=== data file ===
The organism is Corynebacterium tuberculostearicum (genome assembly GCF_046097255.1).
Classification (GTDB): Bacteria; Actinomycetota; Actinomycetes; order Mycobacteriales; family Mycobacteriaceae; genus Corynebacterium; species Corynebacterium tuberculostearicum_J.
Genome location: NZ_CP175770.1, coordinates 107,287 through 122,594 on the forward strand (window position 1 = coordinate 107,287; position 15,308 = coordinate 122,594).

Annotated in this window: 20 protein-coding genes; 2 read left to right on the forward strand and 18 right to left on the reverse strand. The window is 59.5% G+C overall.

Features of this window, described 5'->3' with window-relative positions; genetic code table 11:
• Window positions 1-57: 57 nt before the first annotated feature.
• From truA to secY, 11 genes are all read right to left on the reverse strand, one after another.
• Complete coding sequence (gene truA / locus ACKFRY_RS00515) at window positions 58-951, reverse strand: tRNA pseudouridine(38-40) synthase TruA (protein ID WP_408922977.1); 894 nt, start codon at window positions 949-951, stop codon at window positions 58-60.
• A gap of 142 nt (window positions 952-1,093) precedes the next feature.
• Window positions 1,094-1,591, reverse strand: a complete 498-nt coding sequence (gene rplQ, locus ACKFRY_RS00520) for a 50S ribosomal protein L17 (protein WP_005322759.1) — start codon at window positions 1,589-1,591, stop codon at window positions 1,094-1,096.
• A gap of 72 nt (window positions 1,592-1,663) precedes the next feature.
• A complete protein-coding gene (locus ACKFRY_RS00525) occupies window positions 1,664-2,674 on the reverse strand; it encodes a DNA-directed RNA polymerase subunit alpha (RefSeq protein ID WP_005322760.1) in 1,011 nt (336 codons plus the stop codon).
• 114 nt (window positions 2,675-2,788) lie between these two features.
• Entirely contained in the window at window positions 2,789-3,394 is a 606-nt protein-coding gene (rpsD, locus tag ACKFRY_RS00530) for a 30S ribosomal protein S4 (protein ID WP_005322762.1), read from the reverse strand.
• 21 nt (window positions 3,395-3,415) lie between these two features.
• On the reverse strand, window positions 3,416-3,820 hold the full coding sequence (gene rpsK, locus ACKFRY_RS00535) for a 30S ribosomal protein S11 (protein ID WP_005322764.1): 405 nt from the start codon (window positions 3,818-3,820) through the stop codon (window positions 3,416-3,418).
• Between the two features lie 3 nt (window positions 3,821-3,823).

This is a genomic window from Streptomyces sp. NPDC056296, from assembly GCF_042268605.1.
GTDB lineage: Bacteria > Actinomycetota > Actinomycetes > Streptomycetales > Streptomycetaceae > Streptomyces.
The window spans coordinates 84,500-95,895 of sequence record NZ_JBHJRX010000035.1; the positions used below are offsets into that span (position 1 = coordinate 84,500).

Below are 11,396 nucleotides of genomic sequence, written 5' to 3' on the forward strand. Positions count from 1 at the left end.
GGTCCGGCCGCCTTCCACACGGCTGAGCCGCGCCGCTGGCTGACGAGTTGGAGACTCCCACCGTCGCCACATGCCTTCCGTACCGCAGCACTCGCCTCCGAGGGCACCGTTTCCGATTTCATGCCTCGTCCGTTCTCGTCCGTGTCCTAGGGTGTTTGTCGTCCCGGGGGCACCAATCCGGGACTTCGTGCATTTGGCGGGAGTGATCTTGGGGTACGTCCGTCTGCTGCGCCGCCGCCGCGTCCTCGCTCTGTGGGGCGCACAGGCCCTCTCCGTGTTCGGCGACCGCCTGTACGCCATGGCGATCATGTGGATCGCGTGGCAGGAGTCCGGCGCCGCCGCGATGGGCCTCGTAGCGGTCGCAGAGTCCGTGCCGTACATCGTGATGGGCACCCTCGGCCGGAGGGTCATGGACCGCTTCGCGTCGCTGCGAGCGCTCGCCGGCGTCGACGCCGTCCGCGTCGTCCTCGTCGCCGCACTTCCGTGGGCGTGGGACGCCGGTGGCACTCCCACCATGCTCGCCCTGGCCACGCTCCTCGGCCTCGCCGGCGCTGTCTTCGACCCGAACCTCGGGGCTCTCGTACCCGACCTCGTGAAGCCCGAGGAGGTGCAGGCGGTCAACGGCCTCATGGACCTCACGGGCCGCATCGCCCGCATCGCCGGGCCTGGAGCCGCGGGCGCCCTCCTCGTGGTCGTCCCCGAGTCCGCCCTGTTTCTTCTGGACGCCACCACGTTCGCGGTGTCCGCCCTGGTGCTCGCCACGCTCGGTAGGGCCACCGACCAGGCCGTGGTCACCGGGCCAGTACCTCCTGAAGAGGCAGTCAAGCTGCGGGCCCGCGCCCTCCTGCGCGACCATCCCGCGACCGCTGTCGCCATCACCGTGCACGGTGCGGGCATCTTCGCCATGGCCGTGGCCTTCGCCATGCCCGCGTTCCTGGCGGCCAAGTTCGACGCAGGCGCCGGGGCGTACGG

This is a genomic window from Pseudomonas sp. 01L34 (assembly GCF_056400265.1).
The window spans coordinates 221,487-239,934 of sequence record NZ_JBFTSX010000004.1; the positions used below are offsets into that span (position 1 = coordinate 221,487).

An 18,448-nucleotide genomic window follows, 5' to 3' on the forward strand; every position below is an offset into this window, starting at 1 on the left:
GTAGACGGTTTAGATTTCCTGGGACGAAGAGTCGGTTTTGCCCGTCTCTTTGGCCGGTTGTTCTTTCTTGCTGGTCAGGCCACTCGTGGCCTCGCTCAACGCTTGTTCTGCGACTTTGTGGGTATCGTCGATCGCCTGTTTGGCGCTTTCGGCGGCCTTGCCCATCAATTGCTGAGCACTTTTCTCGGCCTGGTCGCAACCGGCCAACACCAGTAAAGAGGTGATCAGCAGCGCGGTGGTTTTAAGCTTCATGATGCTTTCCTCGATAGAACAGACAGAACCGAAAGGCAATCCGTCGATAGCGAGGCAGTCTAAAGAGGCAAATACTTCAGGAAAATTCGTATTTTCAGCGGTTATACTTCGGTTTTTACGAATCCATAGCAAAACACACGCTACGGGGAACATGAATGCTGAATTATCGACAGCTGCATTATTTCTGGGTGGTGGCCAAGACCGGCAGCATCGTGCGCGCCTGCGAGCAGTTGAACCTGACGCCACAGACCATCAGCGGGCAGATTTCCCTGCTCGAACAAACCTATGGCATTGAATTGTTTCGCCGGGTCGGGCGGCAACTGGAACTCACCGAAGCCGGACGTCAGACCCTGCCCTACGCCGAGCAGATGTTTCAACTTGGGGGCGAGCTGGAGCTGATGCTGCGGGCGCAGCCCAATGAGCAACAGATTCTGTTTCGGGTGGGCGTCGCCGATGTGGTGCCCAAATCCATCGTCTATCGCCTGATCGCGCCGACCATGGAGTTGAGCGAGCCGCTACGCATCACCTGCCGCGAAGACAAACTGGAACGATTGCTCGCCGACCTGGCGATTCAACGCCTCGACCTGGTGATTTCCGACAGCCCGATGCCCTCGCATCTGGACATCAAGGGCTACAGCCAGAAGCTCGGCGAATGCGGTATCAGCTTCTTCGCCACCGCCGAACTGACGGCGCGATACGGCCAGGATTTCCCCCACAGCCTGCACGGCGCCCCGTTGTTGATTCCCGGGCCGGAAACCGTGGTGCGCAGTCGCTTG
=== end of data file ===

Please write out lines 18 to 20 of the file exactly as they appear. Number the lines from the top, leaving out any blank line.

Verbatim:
This is a genomic window from Streptomyces sp. NPDC056296, from assembly GCF_042268605.1.
GTDB lineage: Bacteria > Actinomycetota > Actinomycetes > Streptomycetales > Streptomycetaceae > Streptomyces.
The window spans coordinates 84,500-95,895 of sequence record NZ_JBHJRX010000035.1; the positions used below are offsets into that span (position 1 = coordinate 84,500).